How You Doin’ Blondie?


Damn That Beach In Greece

Sometimes I can hear a song so clearly in my head that I can actually hear the artist taking a breath on the downbeat. When I found myself staring at S. washing his car and began to feel that familiar, pathetic, need to have a man’s attention, I imagined this song queuing up in the background.

One Two Three Four
Tell me that you love me more
Sleepless long nights
That is what my youth was for

Old teenage hopes are alive at your door
Left you with nothing but they want some more

Oh, you’re changing your heart
Oh, You know who you are

Sweetheart bitterheart now I can tell you apart
Cosy and cold, put the horse before the cart

Those teenage hopes who have tears in their eyes
Too scared to own up to one little lie

Oh, you’re changing your heart
Oh, you know who you are

One, two, three, four, five, six, nine, or ten
Money can’t buy you back the love that you had then
One, two, three, four, five, six, nine, or ten
Money can’t buy you back the love that you had then

Oh, you’re changing your heart
Oh, you know who you are
Oh, you’re changing your heart
Oh, you know who you are
Oh, who you are

For the teenage boys
They’re breaking your heart
For the teenage boys
They’re breaking your heart

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Sweetheart, Bitterheart, Now I Can Tell You Apart
October 27, 2007, 1:49 pm
Filed under: Life, love, Men, relationships, sex, thoughts | Tags: , , , , , , , ,

I remember sunbathing on the beach once, and the man I was with casually remarked that when he was a teenager, he never, in his wildest dreams could have imagined that he would ever be this successful. I remember making some vague comment in agreement and then rolling over onto my stomach. He then launched into this windy narrative about his long climb to the top [they always do] and I remember my mind wandering back to my teenage vision of the future. I remember my ultimate goal was to become a teacher, specifically so I could be home at a reasonable hour to have dinner on the table when my husband came home; and so that I could have 3 months off in the summer to spend with my 4 beautiful sons. It wasn’t until that moment, on that beach in Greece, that I realized that I had officially abandoned that idea.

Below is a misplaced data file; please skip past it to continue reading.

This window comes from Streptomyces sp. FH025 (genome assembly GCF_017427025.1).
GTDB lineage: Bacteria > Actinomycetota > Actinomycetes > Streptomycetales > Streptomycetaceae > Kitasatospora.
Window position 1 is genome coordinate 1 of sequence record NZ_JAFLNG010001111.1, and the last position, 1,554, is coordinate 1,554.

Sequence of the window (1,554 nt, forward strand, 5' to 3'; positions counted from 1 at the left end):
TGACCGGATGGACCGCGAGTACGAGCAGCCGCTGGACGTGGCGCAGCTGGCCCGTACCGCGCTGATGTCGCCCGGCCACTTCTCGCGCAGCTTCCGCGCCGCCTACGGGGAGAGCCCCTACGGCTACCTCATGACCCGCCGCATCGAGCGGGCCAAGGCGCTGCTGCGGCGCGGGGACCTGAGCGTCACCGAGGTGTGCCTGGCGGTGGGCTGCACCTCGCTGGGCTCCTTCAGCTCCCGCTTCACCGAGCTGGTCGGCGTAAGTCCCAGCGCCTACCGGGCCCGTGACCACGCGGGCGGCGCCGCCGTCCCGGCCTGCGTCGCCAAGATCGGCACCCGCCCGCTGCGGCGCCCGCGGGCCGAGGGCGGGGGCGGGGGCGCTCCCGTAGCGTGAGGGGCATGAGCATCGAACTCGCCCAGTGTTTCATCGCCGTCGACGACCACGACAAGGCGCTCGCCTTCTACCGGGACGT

I remember I became depressed at how delusional I was, how hopelessly naive my teenage dreams had been. I remember feeling so incredibly sad that I couldn’t physically move. I remember being a little scared at how suddenly the emotions came and how deeply affected I was by them. I knew my reaction to a simple little observation was irrational, but I just couldn’t shake the sheer and inexpressible sadness I felt. But I kept a sunny front and after a few days I was able to pretty much forget about it; eventually I was able to dismiss the incident altogether as too much sun and too much sangria.

But the other day I was organizing my receipts from my appointments with Dr. J, and I realized that I started seeing him about three weeks after I returned from that vacation to the beach.

So I’ve come to the conclusion that on that beach in Greece, I inadvertently discovered something. I think that it was at that moment, on that beach in Greece, that I first realized there was just something wrong, something big and looming that was just wrong,  just seriously, fundamentally wrong.